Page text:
Listening Can Be Fun
One fun way to help children listen is to play listening games. Here are some of the most popular ones:
- Simon Says – ‘One person calls out instructions that the rest of the players must perform. Instructions usually include actions such as ‘put your hand on your head’ or ‘hop on one leg’. However, they only do the actions if the speaker says ‘Simon says’ before giving the instruction. When the players do the action without hearing ‘Simon says’, they’re disqualified.’
- The Whisper Game – ‘One person begins by whispering a sentence to the next person. They then have to whisper it to their neighbo(u)r and so on until the last person announces the sentence out loud. The first person should write down their sentence so that they can show the players what they actually said.’
- Musical Chairs – ‘Everyone starts by sitting in a chair and then music plays. They must walk (or dance!) around the chairs while one is removed. Then when the music stops, everyone must sit in a chair. The person who is still standing is out.’
- Group Story – ‘One person starts a story by saying one or two sentences and then everyone takes turn to continue the story from the last person’s idea.’
- Traffic Lights – ‘Based on actual traffic lights, in this game red means stop and green means go. It’s more fun if you add other colours and assign them different actions, so yellow could be walk like a crab and blue could be jumping jacks. The idea is to have your kids race to the end with you calling out the traffic lights. Set them off with a green light and stop them with red.’
- Sound hunt – ‘In this game, you go outdoors and have your little one identify all of the sounds that they hear.’
- Musical Statues – Music is played and the children dance and when the music stops, everyone must freeze in that position. Anyone that moves is out. This goes on until there is a clear winner/winners. ( Most of these taken from https://unicefkidpower.org/listening-games-for-kids/
Audio Books Are A Great Resource For Parents And Children
From a parent’s perspective…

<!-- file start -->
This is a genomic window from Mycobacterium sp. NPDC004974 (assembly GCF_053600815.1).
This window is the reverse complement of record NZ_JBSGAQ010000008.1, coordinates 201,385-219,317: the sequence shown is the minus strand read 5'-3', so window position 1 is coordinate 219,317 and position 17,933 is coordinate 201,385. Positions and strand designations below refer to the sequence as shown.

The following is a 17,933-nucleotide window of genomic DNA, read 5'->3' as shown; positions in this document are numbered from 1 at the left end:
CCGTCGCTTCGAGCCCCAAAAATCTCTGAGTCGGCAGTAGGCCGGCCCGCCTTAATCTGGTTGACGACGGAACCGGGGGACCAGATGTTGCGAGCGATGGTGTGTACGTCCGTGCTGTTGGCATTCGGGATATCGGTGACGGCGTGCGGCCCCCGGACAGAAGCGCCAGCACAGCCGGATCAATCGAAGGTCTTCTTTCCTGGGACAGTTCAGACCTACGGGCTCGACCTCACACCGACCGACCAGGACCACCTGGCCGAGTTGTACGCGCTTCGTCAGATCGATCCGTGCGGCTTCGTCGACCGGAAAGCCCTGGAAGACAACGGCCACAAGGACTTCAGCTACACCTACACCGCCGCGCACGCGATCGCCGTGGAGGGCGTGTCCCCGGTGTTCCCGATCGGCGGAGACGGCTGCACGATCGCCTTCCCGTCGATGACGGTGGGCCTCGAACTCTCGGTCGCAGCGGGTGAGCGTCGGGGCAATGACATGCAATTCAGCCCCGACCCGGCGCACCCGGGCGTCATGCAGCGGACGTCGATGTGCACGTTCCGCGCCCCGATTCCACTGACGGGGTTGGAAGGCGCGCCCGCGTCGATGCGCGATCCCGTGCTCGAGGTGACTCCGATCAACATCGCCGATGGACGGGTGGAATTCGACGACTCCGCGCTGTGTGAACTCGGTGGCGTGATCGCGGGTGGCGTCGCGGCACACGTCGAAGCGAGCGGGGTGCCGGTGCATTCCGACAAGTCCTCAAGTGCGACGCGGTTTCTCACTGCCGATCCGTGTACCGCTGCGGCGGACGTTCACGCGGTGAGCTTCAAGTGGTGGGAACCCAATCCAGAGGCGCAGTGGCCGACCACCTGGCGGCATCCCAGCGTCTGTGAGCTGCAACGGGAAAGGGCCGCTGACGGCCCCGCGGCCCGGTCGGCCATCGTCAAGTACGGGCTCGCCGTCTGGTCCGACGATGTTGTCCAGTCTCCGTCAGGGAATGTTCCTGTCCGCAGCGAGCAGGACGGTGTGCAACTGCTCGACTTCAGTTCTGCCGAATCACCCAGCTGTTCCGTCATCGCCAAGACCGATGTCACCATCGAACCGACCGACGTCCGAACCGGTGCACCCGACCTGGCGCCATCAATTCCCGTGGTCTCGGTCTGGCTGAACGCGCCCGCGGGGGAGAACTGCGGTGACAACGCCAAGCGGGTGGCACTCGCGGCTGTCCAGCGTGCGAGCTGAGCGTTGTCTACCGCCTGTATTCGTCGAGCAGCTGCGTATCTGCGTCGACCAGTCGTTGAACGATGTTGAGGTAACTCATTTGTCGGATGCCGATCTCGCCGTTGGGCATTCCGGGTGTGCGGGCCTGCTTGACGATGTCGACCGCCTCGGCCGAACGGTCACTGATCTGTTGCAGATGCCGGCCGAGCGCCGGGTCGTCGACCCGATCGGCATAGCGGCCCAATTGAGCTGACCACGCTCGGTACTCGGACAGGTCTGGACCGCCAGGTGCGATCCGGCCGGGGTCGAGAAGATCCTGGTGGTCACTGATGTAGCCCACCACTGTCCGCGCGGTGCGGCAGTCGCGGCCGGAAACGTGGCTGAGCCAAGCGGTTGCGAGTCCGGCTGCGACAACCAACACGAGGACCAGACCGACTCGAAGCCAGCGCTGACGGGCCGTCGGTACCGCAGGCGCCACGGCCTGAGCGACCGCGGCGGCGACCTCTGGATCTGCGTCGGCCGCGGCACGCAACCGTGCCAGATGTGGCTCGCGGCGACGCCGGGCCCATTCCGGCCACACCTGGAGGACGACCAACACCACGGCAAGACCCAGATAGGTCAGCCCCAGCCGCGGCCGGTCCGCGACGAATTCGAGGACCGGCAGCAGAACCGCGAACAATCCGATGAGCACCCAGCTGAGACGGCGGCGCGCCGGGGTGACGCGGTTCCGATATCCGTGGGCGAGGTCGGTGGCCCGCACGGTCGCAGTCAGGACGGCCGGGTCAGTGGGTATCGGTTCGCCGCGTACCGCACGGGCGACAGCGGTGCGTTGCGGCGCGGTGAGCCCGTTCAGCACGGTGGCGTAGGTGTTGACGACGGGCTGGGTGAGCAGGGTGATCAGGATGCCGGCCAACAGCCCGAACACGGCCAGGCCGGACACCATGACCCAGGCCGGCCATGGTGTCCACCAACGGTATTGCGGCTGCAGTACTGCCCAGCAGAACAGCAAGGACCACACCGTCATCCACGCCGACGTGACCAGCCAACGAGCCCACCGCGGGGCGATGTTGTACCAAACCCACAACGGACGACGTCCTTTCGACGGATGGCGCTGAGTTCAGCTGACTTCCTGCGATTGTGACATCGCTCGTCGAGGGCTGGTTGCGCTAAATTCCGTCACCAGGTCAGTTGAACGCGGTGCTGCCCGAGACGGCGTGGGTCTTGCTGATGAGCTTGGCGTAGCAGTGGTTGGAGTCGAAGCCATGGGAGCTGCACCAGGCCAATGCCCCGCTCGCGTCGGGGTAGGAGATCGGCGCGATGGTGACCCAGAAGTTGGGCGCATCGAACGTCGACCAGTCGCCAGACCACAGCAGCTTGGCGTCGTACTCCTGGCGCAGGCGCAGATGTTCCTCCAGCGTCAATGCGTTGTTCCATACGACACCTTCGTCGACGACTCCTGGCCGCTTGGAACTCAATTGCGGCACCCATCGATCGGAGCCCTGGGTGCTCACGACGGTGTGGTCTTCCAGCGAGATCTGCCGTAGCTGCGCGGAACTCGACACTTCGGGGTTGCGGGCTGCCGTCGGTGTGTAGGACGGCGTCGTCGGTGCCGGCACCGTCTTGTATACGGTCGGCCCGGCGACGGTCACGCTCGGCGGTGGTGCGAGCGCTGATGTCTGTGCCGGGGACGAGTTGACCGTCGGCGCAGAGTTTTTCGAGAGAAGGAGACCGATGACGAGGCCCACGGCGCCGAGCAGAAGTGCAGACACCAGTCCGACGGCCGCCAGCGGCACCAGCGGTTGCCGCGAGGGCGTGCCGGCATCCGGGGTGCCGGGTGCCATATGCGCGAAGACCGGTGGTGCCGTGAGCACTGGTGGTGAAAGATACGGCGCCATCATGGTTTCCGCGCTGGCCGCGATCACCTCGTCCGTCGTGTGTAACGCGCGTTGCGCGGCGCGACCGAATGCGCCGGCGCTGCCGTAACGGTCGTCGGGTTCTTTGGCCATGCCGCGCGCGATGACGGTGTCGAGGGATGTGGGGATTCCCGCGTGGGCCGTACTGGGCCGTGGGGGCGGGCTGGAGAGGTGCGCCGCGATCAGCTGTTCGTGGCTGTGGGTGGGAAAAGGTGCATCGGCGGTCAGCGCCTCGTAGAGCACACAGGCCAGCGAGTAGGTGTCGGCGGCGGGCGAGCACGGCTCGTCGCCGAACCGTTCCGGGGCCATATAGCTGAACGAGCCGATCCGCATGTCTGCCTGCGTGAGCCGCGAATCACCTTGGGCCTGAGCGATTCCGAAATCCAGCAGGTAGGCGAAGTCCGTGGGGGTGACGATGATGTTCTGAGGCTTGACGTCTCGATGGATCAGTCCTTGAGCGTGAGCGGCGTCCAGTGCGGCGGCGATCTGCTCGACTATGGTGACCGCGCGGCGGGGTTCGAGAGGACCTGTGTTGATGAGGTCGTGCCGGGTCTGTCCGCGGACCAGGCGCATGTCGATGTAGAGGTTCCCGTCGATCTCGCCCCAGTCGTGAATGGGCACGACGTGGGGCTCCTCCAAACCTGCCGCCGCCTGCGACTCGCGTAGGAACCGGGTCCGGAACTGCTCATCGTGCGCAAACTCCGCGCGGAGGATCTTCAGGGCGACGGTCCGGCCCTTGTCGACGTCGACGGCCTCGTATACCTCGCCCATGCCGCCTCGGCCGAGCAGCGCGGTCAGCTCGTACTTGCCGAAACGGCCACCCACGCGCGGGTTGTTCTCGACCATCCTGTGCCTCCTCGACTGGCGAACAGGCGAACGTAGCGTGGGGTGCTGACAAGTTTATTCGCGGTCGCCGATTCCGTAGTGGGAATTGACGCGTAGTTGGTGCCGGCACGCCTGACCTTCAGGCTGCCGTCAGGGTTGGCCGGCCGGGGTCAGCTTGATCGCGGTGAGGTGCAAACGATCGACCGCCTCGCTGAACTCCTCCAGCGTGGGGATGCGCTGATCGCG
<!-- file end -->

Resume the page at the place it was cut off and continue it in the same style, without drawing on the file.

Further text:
- Audiobooks Are a Great Babysitter
- Immediate Download
- More Family Reading Time
- Save Our Voice
- More Complex Language and Vocabulary
- Audiobooks Take Up Zero Space https://www.honestlymodern.com/benefits-of-audiobooks-for-kids/
From a parent’s and teacher’s perspective
- Audio books help develop your child’s imagination because your child must picture the scenes and characters described.
- They promote a better vocabulary and understanding of words, their meaning, and how they work.
- You child may be encouraged to read the book upon which the audio is based.
- Audio books help children cope better with long journeys as they can be played in the car or even on trains and buses.
- Children who find it hard to sleep alone may find it easier to do so if they listen to stories when they go to bed in order to relax.
- Audio books introduce new genres of literature to your child, opening up a completely new world of books.
- Great for developing listening skills because they require quiet concentration.
- Hearing books read aloud teaches an appreciation of phrasing.
- Authors write some books to be read aloud, and listening to them is more authentic than reading them.
- Audio books help your child understand complex language.
- Listening to a book read helps your child learn punctuation, enunciation, and emphasis, all of which bring out the meaning of a text and improve speaking and writing skills.
- Children who listen to audio books learn to understand language above their reading level, and learn new words and advanced constructs.
- Audio books are excellent tools for dyslexics and children with other reading disabilities. If your child has an attention deficit disorder, listening is more distraction-free than reading.
- Your child can listen to audio books anywhere.
- Your child may be motivated to read more by an author they’ve been introduced to through an audiobook https://www.roomtogrow.co.uk/blog/benefits-audio-books-children/
From a child’s perspective…
In 2020, the National Literacy Trust, which is an English charity, produced a very interesting report on ‘Children, Young People and Audiobooks Before and During Lockdown’. https://files.eric.ed.gov/fulltext/ED607856.pdf
What is interesting is what the children themselves say. For example…
“I do not have many things to do and listening to audiobooks is a nice
way to relax and escape from things that are going on around me.”
“I enjoy listening to Audible and reading more because it relaxes me
and takes me out of [what’s] going on for at least half an hour. It also
calms me down if I am [too] giddy or anything like that.”
Poetry and Listening
Like a piece of music, a poem needs to be lifted off the page, to be spoken and heard. For young children, much of the pleasure is in a poem’s sound, while older children often don’t mind if they don’t fully understand a poem that they hear.
Most poems are best encountered first by hearing. The more we listen to poetry, the more we become tuned in to the way meaning is conveyed through sound.
This link is a great resource for listening to poems with children https://childrens.poetryarchive.org/teach/resources/listen/